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West Bottoms Flats Opens, Expansion Already in Works

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2 minute read

By Kevin Collison

The pioneering 265-unit West Bottoms Flats project is now leasing and its Cleveland developer is so confident about her historic warehouse redevelopment she’s already planning a $25 million expansion.

“We’re very excited about what we’ve done there and we’re excited to expand our concept and create more activity in the Bottoms,” said Melissa ‘Missy’ Ferchill of MCM Company.

Leasing began in March at the residential development which includes three historic buildings on the north side of the West Bottoms: the Abernathy, 1501 W. Ninth St.; the Liberty, 912 Liberty, and the Wyoming, 925 Wyoming.

It’s the first big effort to renovate some of the massive late 19th, early 20th Century warehouses in the West Bottoms, once the hub of downtown Kansas City commerce and in recent years a cheap place for artists and antique dealers to thrive.

Thirty-five apartments have been leased so far in the buildings which went up between 1880 and 1920. Ferchill is pleased with not only how the project turned out, but the response so far despite the challenges of the Covid-19 pandemic.

“All things considered, we were fortunate to get it done before most of the shutdowns occurred,” she said. “Frankly, we’re thrilled about (the leasing). We feel good about it, especially under the circumstances.”

The developer of West Bottoms Flats retained the street art applied before the redevelopment to maintain the urban atmosphere of the area.

So good, that MCM plans to expand the project by renovating an additional two building additions on the west end of the sprawling Abernathy along West Ninth Street, adding another 80- to 90 units.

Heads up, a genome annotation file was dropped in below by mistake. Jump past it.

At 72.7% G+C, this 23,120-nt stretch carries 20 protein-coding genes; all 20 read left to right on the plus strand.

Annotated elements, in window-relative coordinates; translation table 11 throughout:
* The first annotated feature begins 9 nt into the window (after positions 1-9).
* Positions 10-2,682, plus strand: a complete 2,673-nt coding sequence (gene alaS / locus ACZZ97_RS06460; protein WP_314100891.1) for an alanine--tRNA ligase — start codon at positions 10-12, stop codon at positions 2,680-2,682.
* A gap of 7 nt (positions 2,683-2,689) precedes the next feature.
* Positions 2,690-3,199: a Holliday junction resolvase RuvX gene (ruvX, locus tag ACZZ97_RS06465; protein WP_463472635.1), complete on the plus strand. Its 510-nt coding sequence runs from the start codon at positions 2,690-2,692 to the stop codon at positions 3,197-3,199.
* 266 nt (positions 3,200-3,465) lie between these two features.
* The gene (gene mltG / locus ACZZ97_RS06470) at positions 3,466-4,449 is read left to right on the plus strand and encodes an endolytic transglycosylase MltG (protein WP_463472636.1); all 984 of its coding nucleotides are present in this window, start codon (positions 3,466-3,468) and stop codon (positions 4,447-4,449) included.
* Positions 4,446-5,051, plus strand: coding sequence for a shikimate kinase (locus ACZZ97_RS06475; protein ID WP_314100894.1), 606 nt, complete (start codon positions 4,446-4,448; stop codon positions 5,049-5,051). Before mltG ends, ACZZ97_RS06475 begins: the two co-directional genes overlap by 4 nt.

The firm also has a purchase agreement for the 920 Wyoming building with plans to convert it to office and other commercial uses.

The West Bottoms Flats development includes the old Bemis building at 937 Wyoming which was renovated as a 201-space garage for residents.

The project strived to retain the funky flavor of the West Bottoms while also offering its residents modern places to live. Throughout its outdoor common areas, the street art painted on the pre-development structures was retained.

The Liberty Building completed in 1900 is one of three historic buildings renovated as apartments as part of the West Bottoms Flats project.

Inside, materials such as reclaimed wood and old stamped-tin panels were used as part of the interior design and furnishings. An old boiler room in the Wyoming building was cleaned up in anticipation a coffee shop might open there.

“We’ve kept it authentic and tried not to change the West Bottoms,” said Greg DeNicola of MCM. “The comment we get is we’re adding to the West Bottoms, not changing it.”

BNIM was the architect and the contractor was Rau Construction.

“The buildings are differently designed and that was intentional,” Ferchill said. “We tried to be empathetic to the original building designs.”

Leasing is being handled by Old Town Development.

A two-bedroom apartment in the Liberty Building

There are 69 micro-units, seven live-work units, 123 one-bedroom and 66 two-bedroom. Monthly rents start at $825 for a 312 square-foot micro-unit; $1,050 for a 534 square-foot one-bedroom, and $1,325 for a 634 square-foot two-bedroom.

Rents include parking, water and trash, and each unit has a combined washer-dryer. More information on apartment leasing can be found here.

The West Bottoms Flats redevelopment is opening at the same time another big investment in residential real estate is opening its doors, although a very different approach and location.

The Yards, a 232-unit, new-construction apartment project, recently began leasing on the south side of the Bottoms next door to the Hy-Vee Arena and Livestock Exchange Building.

The Wyoming Building which opened in 1904 features large windows with views of the surrounding West Bottoms.

Ferchill said so far, the strongest interest in leasing at West Bottom Flats has been by people new to Kansas City.

“We’ve gotten strong out-of-town response which we think is interesting,” she said.

“We’re trying to figure out how to attract local folks. We’ve tried to maintain the authenticity of the West Bottoms.”

Four historic buildings were renovated in the $65 million West Bottom Flats project. (Image from MCM Company)

(Editor’s note: CityScene KC is now a paid subscription publication, please consider subscribing.)

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